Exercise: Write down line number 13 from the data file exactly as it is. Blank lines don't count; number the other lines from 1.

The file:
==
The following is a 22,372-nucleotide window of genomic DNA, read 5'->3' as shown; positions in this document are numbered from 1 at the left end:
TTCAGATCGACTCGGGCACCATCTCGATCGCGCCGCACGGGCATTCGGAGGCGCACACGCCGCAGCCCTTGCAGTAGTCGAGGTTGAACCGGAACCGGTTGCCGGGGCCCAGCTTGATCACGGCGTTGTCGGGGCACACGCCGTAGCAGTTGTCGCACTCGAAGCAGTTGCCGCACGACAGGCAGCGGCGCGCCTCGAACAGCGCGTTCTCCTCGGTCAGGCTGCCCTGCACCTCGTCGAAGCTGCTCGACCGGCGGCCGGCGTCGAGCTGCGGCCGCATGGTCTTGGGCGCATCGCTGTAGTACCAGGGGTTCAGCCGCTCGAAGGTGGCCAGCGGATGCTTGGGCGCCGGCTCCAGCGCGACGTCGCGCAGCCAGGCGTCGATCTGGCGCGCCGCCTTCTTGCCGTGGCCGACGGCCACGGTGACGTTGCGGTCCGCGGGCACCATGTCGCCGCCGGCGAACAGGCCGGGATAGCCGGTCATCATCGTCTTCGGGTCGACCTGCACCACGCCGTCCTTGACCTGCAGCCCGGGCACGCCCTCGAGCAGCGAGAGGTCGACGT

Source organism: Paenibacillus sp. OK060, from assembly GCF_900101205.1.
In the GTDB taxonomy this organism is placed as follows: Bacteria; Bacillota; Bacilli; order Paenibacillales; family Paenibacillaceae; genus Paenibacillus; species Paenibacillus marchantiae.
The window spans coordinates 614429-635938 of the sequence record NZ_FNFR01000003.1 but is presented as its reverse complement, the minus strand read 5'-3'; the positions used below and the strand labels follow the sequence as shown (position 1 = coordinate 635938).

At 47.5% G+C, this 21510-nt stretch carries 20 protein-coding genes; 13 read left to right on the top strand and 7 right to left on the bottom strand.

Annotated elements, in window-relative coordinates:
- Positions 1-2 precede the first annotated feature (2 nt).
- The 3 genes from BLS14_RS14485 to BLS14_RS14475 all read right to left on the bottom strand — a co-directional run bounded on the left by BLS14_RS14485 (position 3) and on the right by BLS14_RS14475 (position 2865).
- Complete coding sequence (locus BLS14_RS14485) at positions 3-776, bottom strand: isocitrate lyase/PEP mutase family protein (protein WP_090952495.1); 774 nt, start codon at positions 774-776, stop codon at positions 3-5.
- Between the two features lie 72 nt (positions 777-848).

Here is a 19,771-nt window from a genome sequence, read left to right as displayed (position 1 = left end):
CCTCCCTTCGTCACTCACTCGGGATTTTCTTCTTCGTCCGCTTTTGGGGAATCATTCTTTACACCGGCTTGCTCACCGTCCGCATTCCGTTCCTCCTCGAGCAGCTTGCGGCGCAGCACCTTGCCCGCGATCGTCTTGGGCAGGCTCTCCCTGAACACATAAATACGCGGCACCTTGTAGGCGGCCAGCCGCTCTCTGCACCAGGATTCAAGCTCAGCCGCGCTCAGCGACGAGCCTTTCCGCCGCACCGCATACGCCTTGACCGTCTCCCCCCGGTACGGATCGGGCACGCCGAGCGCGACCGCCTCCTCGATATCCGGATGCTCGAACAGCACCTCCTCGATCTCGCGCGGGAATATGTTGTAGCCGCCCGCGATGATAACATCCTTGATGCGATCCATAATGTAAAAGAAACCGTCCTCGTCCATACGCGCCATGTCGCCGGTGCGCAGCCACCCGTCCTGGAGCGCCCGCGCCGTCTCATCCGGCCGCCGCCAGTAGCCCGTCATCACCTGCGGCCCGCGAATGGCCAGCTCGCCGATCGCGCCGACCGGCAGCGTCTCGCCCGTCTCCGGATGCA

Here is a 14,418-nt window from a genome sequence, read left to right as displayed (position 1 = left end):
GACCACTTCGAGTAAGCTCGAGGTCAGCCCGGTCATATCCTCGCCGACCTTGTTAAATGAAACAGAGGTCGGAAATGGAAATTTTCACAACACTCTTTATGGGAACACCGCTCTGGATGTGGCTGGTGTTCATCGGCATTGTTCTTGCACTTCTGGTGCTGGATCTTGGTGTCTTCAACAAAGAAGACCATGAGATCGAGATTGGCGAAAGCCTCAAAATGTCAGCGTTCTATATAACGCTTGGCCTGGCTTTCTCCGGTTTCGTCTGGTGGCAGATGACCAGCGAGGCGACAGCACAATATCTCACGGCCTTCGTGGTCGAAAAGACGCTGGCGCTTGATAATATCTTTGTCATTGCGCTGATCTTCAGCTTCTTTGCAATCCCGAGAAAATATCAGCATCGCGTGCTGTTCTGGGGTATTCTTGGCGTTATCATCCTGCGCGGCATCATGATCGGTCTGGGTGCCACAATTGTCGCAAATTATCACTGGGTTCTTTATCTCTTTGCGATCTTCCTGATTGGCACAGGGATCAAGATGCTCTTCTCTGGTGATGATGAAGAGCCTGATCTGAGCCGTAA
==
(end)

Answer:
CCTCCCTTCGTCACTCACTCGGGATTTTCTTCTTCGTCCGCTTTTGGGGAATCATTCTTTACACCGGCTTGCTCACCGTCCGCATTCCGTTCCTCCTCGAGCAGCTTGCGGCGCAGCACCTTGCCCGCGATCGTCTTGGGCAGGCTCTCCCTGAACACATAAATACGCGGCACCTTGTAGGCGGCCAGCCGCTCTCTGCACCAGGATTCAAGCTCAGCCGCGCTCAGCGACGAGCCTTTCCGCCGCACCGCATACGCCTTGACCGTCTCCCCCCGGTACGGATCGGGCACGCCGAGCGCGACCGCCTCCTCGATATCCGGATGCTCGAACAGCACCTCCTCGATCTCGCGCGGGAATATGTTGTAGCCGCCCGCGATGATAACATCCTTGATGCGATCCATAATGTAAAAGAAACCGTCCTCGTCCATACGCGCCATGTCGCCGGTGCGCAGCCACCCGTCCTGGAGCGCCCGCGCCGTCTCATCCGGCCGCCGCCAGTAGCCCGTCATCACCTGCGGCCCGCGAATGGCCAGCTCGCCGATCGCGCCGACCGGCAGCGTCTCGCCCGTCTCCGGATGCA